(ICDN is pleased to re-publish this article which was first published in ICDN on February 15, 2020 under the title “Why not all Children? Giving the ongoing debate to discredit the SEA as a placement tool, ICDN strongly believes that this early response is still relevant.)
I write in reference to the article “The education of children of African origin” published in your Trinidad Guardian dated 24/25 January, 2020.
The education crisis in the country as reflected by in the article is partisan and even prejudiced. The article which has no writer is endorsed by 23 prominent citizens.
The view that the education system in the country must be “equal and equitable” and must “access the education as would apply to other children,” is invisible in the article, as it overlooks the majority of children in the education system. The “poor educational performance” of children of African origin is a question that must be posed to the majority of children and parents in the system and not for the writer and his 23 endorsers to determine.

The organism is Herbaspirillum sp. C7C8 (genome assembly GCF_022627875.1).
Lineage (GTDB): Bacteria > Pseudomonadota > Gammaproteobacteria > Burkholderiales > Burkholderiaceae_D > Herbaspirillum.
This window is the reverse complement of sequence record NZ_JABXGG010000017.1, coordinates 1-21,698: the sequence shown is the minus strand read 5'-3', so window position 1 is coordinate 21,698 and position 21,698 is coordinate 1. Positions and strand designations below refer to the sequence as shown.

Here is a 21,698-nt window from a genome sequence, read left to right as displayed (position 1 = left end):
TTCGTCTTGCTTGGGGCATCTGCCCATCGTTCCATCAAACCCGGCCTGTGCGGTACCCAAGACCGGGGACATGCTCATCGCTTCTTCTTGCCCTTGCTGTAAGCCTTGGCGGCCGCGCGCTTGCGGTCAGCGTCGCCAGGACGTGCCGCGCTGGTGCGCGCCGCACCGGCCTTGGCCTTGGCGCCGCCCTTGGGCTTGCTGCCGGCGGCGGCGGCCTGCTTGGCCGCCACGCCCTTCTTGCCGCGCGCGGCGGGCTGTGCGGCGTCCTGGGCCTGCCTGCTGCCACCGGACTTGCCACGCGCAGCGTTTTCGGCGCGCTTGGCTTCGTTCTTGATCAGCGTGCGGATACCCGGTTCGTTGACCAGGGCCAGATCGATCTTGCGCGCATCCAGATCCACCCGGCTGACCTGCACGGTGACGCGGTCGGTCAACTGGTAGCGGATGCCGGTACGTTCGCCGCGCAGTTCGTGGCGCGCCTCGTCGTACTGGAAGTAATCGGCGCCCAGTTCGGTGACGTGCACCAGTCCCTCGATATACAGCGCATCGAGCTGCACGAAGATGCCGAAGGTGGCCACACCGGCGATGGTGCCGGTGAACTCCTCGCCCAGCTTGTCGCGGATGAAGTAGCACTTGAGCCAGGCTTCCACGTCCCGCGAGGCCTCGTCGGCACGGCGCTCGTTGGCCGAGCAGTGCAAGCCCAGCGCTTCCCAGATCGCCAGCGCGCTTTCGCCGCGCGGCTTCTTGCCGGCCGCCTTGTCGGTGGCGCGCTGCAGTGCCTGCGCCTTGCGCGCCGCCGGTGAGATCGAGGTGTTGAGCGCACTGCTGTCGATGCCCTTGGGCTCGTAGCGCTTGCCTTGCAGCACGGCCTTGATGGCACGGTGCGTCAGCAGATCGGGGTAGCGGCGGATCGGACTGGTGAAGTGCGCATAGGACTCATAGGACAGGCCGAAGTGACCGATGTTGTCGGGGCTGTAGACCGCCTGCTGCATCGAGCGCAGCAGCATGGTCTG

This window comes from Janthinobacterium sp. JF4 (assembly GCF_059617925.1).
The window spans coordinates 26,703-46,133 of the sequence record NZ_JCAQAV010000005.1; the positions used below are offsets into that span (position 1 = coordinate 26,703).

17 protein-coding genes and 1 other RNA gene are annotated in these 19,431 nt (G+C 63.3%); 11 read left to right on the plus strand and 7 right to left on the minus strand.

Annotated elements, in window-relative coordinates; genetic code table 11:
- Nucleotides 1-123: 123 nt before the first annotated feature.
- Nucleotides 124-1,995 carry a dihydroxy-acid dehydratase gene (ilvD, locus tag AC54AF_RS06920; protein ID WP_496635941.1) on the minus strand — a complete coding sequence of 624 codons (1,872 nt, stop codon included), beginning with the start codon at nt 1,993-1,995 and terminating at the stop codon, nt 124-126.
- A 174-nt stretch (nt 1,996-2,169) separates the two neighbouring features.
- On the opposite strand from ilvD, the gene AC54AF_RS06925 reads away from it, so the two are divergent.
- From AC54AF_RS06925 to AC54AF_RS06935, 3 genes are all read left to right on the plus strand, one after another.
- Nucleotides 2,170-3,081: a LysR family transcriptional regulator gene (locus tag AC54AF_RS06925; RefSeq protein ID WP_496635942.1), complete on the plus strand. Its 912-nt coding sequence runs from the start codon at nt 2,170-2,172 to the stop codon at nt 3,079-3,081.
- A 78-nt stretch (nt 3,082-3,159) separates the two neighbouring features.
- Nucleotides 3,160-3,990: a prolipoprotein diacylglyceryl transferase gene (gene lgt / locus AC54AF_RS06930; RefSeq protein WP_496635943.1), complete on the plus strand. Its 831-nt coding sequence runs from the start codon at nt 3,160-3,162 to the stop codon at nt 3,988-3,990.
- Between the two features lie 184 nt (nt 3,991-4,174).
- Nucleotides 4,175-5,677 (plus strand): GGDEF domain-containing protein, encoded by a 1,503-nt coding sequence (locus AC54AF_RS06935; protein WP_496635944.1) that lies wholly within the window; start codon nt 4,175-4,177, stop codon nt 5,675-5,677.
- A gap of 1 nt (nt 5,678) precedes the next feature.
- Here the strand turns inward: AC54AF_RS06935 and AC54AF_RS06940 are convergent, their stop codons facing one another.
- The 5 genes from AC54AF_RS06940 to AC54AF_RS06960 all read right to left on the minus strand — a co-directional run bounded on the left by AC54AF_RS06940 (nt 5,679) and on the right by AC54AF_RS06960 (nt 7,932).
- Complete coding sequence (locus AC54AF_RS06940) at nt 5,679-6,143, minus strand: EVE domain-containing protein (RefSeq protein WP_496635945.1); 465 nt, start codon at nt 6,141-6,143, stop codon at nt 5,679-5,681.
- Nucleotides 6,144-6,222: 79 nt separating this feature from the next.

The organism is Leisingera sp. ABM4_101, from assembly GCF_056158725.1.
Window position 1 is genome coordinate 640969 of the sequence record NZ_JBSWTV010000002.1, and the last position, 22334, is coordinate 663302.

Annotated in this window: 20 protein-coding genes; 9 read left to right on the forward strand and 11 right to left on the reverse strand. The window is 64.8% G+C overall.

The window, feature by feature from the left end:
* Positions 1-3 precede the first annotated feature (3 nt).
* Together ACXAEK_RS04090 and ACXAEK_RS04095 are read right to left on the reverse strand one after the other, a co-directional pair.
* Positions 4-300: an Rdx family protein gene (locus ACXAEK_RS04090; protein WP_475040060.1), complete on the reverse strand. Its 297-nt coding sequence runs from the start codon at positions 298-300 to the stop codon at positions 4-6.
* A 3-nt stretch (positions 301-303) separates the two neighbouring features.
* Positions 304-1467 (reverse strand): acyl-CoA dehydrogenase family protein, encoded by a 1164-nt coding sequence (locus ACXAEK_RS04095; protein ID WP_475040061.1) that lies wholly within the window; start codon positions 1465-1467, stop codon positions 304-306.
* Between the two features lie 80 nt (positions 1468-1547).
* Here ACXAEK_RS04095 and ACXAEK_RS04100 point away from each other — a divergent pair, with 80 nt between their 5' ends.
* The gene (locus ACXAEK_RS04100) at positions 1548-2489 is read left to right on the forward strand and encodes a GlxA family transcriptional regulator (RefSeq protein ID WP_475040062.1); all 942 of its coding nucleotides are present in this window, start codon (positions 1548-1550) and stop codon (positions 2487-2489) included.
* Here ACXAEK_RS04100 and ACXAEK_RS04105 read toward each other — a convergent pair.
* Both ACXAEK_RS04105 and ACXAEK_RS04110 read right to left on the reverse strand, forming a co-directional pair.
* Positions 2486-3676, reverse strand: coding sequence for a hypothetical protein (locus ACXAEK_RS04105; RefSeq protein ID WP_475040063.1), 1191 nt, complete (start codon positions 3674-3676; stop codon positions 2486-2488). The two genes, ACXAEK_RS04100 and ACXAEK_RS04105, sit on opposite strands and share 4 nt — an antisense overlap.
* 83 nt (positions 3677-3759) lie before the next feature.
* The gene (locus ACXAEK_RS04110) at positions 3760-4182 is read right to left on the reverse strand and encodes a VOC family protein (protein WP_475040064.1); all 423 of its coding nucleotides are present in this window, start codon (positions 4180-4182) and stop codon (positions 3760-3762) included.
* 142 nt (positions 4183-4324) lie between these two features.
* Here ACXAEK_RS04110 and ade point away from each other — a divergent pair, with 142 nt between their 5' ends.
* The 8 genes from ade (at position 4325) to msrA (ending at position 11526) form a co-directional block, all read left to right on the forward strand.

The writer calls for a “comprehensive review and overhaul of the system of education is urgently needed, especially to address the crucial question of the right of the black children.” This is a black first position, a black race position, the primacy of black race!
The “Singapore model” is cited in the article where “the education performance of students is race.” As such, the educational performance of children of African origin in the country, as articulated in the article, wants the State to intervene in the education system and the country.
“Our view is that entry into a quality secondary school must not be a matter of competition, but a matter of democratic right.” The writer and his endorsers further argued that “the only criterion for secondary school placement is proximity of residence.” This is an extreme black agenda which the majority of the population must reject.
This article aims to exclude the majority of the children of the nation. This writer and his endorsers want members of the public and stakeholders to deal with the education of children of African origin but exclude the majority of children in the system.
The writer and his 23 endorsers are raising issues but have offered little solution within the article to the crisis plaguing the education system. May be they should revisit the article and propose meaningful solutions for positive change rather than excluding and ignoring the needs of the majority of children in the system.